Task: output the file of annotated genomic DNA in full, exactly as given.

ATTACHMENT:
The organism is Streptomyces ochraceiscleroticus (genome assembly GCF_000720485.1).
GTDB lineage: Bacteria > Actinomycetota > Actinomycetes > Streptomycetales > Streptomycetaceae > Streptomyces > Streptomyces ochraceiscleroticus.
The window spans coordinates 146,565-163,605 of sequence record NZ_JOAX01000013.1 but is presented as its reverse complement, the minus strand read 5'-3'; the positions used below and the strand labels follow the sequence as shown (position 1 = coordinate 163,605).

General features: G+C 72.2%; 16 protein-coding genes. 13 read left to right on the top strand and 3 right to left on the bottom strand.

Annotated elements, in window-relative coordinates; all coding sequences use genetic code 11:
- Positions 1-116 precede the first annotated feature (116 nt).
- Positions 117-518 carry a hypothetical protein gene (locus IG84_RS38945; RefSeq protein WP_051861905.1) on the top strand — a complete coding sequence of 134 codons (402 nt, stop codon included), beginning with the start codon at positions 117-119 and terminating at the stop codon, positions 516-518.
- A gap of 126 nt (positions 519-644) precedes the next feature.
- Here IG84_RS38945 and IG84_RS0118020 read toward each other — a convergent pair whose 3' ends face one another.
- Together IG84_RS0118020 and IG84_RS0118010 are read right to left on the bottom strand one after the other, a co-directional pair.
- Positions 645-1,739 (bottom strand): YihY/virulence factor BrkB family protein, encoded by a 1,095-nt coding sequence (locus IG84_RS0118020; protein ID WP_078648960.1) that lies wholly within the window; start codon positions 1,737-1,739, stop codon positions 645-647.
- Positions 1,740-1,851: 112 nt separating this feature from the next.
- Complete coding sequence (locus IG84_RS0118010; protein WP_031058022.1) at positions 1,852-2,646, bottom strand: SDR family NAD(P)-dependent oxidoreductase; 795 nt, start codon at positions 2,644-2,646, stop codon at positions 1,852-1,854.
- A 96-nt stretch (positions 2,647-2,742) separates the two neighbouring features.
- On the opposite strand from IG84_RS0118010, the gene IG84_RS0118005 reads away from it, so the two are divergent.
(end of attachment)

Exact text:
The organism is Streptomyces ochraceiscleroticus (genome assembly GCF_000720485.1).
GTDB lineage: Bacteria > Actinomycetota > Actinomycetes > Streptomycetales > Streptomycetaceae > Streptomyces > Streptomyces ochraceiscleroticus.
The window spans coordinates 146,565-163,605 of sequence record NZ_JOAX01000013.1 but is presented as its reverse complement, the minus strand read 5'-3'; the positions used below and the strand labels follow the sequence as shown (position 1 = coordinate 163,605).

General features: G+C 72.2%; 16 protein-coding genes. 13 read left to right on the top strand and 3 right to left on the bottom strand.

Annotated elements, in window-relative coordinates; all coding sequences use genetic code 11:
- Positions 1-116 precede the first annotated feature (116 nt).
- Positions 117-518 carry a hypothetical protein gene (locus IG84_RS38945; RefSeq protein WP_051861905.1) on the top strand — a complete coding sequence of 134 codons (402 nt, stop codon included), beginning with the start codon at positions 117-119 and terminating at the stop codon, positions 516-518.
- A gap of 126 nt (positions 519-644) precedes the next feature.
- Here IG84_RS38945 and IG84_RS0118020 read toward each other — a convergent pair whose 3' ends face one another.
- Together IG84_RS0118020 and IG84_RS0118010 are read right to left on the bottom strand one after the other, a co-directional pair.
- Positions 645-1,739 (bottom strand): YihY/virulence factor BrkB family protein, encoded by a 1,095-nt coding sequence (locus IG84_RS0118020; protein ID WP_078648960.1) that lies wholly within the window; start codon positions 1,737-1,739, stop codon positions 645-647.
- Positions 1,740-1,851: 112 nt separating this feature from the next.
- Complete coding sequence (locus IG84_RS0118010; protein WP_031058022.1) at positions 1,852-2,646, bottom strand: SDR family NAD(P)-dependent oxidoreductase; 795 nt, start codon at positions 2,644-2,646, stop codon at positions 1,852-1,854.
- A 96-nt stretch (positions 2,647-2,742) separates the two neighbouring features.
- On the opposite strand from IG84_RS0118010, the gene IG84_RS0118005 reads away from it, so the two are divergent.